AHRA 2013: Patient Satisfaction vs. Quality in Bedside Imaging

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Todd Minnigh, Vice President of Digital X-ray, Americas, Carestream

Todd Minnigh, Vice President of Digital X-ray, Americas, Carestream

In the 1980s my spelling was marginal. Readers would need to look past it, focusing on the main point of my letters and papers.  Sometimes it would lead to a mistake in understanding, but usually things were okay.  One day the world changed.  Spell checkers.

How often do we sacrifice quality for speed and convenience?    When we take an X-ray the patient’s time, safety and comfort are along for the ride.  Avoiding clinical errors and improving quality are critically important. Technology may be about to make things easier.

I’ll be giving a presentation a couple of weeks from now in Minneapolis, MN, at AHRA 2013 on the importance of bedside imaging and how we can get to the level of quality imaging that we should expect. When the patient is so compromised they cannot  come to the X-ray room, we really need to take the x-ray room to them.  Several technology advancements are getting us closer to just that. . These result in improvements and ensure that radiologists are equipped with the best capabilities available to provide the best care possible.

  • In my CE presentation on Sunday afternoon I’ll be covering the challenges associated with bedside imaging.  These could be driven by exposure, grid cut off, lost identification, positioning or other reasons.  Most mistakes involve a return trip to the room, disturbing the patient or heaven forbid the OR again, and repeating the image.  To  manage these challenges, most folks focus on a few areas:  : proper identification, infection control, and retained foreign body search  in the OR to name a few.Mobile Xray
  • Patient identification is vital  to preventing medical errors. DR allows verification of the image and patient at bedside, scanning wristbands to ID images can take this one step further.  Mixing up paper requisitions between exposing and processing CR cassettes is eliminated. . Infection control and patient satisfaction don’t always go hand in hand. What is sterile is sometimes a bit cold and unfriendly. But a plastic bag and rubber gloves is preferred to a staph infection.  I’ll have a few suggestions from other Radiographers for how to boost comfort.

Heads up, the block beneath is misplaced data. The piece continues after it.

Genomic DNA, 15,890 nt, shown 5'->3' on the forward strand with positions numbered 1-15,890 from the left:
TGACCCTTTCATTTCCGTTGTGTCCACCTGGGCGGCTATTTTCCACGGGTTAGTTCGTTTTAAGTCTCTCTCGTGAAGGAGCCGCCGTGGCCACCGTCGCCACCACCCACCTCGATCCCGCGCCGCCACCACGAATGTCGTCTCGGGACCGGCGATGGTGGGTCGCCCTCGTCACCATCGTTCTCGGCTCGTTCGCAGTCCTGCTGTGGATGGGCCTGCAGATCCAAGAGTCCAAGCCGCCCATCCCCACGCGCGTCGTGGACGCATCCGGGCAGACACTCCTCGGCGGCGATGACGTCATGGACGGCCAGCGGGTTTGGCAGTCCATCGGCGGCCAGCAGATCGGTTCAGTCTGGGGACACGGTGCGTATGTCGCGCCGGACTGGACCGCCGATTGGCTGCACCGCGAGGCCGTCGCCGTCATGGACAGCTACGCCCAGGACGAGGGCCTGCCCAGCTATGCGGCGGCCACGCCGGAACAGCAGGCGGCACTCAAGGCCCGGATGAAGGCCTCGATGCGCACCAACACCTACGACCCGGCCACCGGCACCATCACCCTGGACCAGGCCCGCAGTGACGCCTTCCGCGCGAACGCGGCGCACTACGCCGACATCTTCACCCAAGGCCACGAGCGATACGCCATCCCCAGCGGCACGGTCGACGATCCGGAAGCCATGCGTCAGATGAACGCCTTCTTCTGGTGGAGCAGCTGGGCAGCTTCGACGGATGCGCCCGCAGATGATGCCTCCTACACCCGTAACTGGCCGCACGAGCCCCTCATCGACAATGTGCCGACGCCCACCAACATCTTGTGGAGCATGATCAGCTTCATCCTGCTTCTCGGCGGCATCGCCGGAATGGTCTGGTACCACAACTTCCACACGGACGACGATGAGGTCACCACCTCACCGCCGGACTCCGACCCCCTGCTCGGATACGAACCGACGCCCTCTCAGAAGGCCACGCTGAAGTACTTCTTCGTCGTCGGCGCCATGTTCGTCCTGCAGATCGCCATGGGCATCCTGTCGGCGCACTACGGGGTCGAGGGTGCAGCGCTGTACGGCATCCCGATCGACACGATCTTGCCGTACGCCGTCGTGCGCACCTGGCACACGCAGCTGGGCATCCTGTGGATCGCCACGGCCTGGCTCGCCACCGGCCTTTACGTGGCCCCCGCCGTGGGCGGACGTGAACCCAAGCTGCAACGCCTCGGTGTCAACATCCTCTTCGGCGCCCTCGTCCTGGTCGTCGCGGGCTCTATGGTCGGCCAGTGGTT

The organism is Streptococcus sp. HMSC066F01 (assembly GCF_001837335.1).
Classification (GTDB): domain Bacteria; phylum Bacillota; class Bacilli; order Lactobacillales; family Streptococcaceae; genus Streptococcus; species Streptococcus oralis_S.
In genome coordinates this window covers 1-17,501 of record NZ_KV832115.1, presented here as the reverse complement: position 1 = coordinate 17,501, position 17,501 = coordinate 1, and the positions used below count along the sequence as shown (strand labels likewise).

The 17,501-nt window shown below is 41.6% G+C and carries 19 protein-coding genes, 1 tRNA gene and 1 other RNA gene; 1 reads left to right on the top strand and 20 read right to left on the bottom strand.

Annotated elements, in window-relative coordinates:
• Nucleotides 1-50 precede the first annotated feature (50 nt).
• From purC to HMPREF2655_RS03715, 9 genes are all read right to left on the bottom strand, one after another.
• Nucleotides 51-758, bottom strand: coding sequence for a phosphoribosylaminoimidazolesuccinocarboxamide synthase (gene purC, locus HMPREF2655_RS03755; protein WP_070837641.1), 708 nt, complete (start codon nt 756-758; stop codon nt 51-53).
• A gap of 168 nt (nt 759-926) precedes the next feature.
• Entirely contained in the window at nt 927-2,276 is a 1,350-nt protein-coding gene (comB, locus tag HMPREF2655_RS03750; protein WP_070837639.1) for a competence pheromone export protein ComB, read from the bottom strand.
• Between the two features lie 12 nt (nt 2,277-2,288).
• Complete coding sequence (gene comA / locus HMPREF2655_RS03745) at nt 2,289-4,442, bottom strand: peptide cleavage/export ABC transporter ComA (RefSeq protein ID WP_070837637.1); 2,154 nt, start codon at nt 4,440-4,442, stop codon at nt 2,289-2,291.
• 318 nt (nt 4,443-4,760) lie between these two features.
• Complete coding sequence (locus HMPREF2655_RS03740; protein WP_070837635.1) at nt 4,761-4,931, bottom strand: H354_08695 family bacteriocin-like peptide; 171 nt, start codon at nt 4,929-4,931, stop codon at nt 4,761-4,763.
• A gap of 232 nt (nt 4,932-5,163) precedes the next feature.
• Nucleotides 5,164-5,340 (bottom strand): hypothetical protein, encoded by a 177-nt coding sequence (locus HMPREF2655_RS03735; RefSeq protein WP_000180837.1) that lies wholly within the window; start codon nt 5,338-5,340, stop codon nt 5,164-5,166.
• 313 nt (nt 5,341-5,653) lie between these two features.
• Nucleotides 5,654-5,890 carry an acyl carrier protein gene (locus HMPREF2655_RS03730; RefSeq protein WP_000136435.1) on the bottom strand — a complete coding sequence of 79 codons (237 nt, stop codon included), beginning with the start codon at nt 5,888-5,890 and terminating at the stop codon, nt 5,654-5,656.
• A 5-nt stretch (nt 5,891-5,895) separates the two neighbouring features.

• It is important to  use  a grid often for improving the image quality so that radiologists won’t need to rely on repeat images. The capability exists from multiple sources to make grid alignment easier. Along with grid alignment, it’s important that  departments track exposure to prevent “dose creep”. To realize the improvements productivity, thoughtful implementation and the organized tracking of metrics are needed so operational improvements can be made.   Patients can recognize discomfort when it comes to capturing another image, but what they can’t tell is if they have been overexposed.  This must be managed to follow through on our mission to achieving both optimal patient care and patient satisfaction.

If you’re interested in attending this presentation to learn more, I will be speaking on Sunday, July 28, from 4:30-5:30 p.m. at the Minneapolis Convention Center in Minneapolis, Minn. Looking forward to seeing you there and to another great year at AHRA.


  • reply

    Donna Spencer.

    Really true….


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